It consists of several mini-games with simple controls explained briefly at the beginning of each showdown. These fast-paced microgames are pretty daunting at first, because it’s not always clear what you’re supposed to do.
It’s part of the charm.
The game has gorgeous hand-drawn anime graphics for the most part. But each subsequent microgame can have a different art direction than the last one. It’s hectic, varied, and a lot of fun.
8. Wild Arms (1997)
Much like Rising Zan, Wild Arms makes it onto the list thanks to its unusual mix of the American Wild West aesthetic with something completely different – in this case, sci-fi.
The game takes place on Filgaia, a dying world that’s oddly similar to the American Wild West – except for the high-tech weaponry and other sorts of sci-fi/steampunk staples.
This title follows the Dream Chasers, a band of thrill-seekers scouring the world searching for adventure and fortunes earned by risking their lives. Now they’re about to get involved in something bigger than themselves.
The graphics are nothing to write home about. But the fantastic writing, incredible soundtrack, and memorable opening cinematic elevate this game to greatness.
7. Skullmonkeys (1998)
Developed by The Neverhood as a sequel to their eponymous 1996 game, Skullmonkeys sets itself apart from other Action/Platformers at the time with its unusual and highly-detailed graphics.
The fluid animation of pseudo-3D characters and environments was achieved through claymation techniques, using the same models as those seen in the game’s cutscenes.
The claymation style gave rise to some bizarre constructs – including a boss that’s a photorealistic human head with limbs and another smaller head on top.
It may be weird, but it’s also one of the most artistically accomplished titles on the console.
6. Fluid (1998)
When you think of making a game focused on music, you’d think of a rhythm game like Guitar Hero or the DDR series – but that’s not the only way to go about it.
Opus developed fluid as a simple interactive sound lab where players could create and record their own mixes by arranging the game’s samples and beats.
These samples were collected by controlling a dolphin and swimming through several environments on-rails. And these samples would be automatically added to your menu while creating “grooves”.
Your mixes could even be saved to the memory card and played back while swimming as the aforementioned dolphin. Thanks to the relatively complex and powerful mixing tools, you could make some solid tunes in this game.
5. Vib-Ribbon (1999)
If you prefer to sit back and listen to music (rather than create it) then NanaOn-Sha’s Vib Ribbon is the perfect music game worth trying.
It’s a sort of rhythm platformer where an anthropomorphic bunny traverses levels based on different songs.
While the game comes with some nice tunes to try out, the idea is for you to take out the game’s CD from the PS1 after loading it one time, then replacing it with your favorite music CD. The game then creates levels based on your music of choice.
It was a smart way of using the PS1’s music-playback capabilities, and the whole process felt pretty mystical and mysterious back when I was younger.
4. N20: Nitrous Oxide (1998)
The Tube Shooter genre has always been famous for its excellent, vibrant visuals and fast-paced gameplay, but in 1998, nobody was expecting something like N2O.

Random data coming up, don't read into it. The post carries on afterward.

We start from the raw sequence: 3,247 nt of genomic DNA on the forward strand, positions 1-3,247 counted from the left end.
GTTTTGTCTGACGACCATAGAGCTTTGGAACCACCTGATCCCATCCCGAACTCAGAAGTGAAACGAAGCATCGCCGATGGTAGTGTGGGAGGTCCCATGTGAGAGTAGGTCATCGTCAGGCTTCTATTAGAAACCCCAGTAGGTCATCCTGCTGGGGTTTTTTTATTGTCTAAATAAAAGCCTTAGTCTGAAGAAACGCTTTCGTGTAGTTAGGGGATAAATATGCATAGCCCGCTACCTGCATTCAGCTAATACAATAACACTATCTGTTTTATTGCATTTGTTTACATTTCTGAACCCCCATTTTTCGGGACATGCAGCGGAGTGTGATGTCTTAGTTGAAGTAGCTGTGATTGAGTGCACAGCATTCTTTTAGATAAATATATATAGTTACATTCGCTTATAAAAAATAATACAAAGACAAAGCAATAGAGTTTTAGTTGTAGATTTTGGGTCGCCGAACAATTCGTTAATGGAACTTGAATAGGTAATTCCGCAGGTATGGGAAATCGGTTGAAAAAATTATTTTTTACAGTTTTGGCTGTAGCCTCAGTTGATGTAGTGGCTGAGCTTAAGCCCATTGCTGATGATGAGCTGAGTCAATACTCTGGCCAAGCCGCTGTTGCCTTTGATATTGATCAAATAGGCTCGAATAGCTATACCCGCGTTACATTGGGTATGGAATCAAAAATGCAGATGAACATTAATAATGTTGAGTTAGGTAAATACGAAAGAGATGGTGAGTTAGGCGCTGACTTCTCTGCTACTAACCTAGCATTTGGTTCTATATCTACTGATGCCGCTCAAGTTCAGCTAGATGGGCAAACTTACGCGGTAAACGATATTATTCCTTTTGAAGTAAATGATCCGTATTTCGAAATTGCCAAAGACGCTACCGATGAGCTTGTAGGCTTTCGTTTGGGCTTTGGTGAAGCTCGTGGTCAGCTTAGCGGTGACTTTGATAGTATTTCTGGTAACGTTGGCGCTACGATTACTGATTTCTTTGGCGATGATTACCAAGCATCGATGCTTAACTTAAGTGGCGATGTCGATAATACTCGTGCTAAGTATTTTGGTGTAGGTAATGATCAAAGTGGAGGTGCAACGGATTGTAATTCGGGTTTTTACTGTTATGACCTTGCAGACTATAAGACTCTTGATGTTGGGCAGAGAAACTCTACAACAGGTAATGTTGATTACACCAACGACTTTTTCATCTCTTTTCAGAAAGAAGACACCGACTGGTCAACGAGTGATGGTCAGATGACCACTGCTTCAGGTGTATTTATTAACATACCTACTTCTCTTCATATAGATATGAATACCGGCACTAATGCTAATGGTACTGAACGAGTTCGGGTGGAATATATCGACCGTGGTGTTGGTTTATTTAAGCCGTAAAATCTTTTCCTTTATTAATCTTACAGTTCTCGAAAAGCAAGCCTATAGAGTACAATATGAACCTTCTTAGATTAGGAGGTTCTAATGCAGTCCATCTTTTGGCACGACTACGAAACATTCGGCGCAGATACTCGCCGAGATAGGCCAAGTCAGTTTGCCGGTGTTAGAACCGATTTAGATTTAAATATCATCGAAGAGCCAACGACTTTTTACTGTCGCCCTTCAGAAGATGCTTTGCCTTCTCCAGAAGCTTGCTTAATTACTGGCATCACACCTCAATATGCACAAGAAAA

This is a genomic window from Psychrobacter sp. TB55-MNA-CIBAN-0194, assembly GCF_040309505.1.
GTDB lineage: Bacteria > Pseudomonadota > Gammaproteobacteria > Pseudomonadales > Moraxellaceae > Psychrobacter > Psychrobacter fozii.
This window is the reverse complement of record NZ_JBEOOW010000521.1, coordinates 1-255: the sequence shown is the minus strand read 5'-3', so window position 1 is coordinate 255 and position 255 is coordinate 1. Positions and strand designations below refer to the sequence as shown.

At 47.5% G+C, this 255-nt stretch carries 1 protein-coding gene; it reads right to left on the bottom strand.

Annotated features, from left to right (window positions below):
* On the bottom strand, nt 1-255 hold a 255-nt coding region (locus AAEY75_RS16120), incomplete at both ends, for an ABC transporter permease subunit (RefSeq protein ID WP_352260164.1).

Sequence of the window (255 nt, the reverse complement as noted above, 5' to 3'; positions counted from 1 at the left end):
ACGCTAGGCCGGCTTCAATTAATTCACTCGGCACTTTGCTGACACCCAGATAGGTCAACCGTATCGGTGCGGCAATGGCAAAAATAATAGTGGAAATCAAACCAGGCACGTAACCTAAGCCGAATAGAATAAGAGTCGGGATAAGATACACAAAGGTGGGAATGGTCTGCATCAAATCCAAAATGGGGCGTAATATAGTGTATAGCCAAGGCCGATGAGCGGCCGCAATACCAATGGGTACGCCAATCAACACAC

The game is a bit like Atari’s 1981 arcade hit Tempest, but on steroids. Or rather, on some strong hallucinogenics.
After all, the game has you collecting shrooms and other… strange items, along with coins on every level.
One of the game’s best parts is the soundtrack, which was specially recorded by the American music duo Crystal Method. In fact, the game could be played back on any regular CD player like any standard music CD.
3. LSD: Dream Emulator (1998) (JP)
Another hallucinogenic-related game that left a mark on our memories is LSD: Dream Emulator.
Asmik Ace Entertainment developed it as an adaptation of a Dream Journal kept by one of their employees at the time. Over 20 years of bizarre dreams were boiled down to a strange, ethereal exploration game.
It’ll let you freely traverse a variety of surreal locations filled with whimsical creatures that would fit in with everyone else during an intense LSD trip.
And get this: even as a Japan-only title, it finally got an English release.
Well, fan release but still.
This game is proof that the vaporwave aesthetic has been a thing for over 20 years – we just didn’t know it yet.
2. Screaming Mad George’s ParanoiaScape (1998) (JP)
Screaming Mad George is the stage name of Joji Tani, a Japan-born American that had made a name for himself in the film industry as the author of terrifyingly realistic monster make-up and props for horror films.
His disturbed mind was at the front of ParanoiaScape, developed by Mathilda as a fusion between pinball gameplay – in the first person, mind you – and a horror ambiance similar to the hellscapes conjured up by the disturbed minds of schizophrenia patients.
It can be a bit daunting.
But if you can hold on to your sanity as you maneuver your ball through these grotesque environments, it’s an unforgettable experience.
1. Incredible Crisis (2000)
The title that merges the most fun and weirdness into the same PSX package: Polygon Magic’s Incredible Crisis.
This fantastic game follows a working-class Japanese Family as they struggle to get ready for Grandma’s birthday. Yes, this is a real video game.
They’ll try to make it to her house in time, only to be stalled again and again by the most far-fetched situations you can think of.
The gameplay is reminiscent of WarioWare, as it includes countless fast-paced microgames where you’ll guide our heroes past whatever hurdle fate throws at them.
My favorite part is that it features music from the Tokyo Ska Paradise Orchestra – not super weird there, but a total win in my book.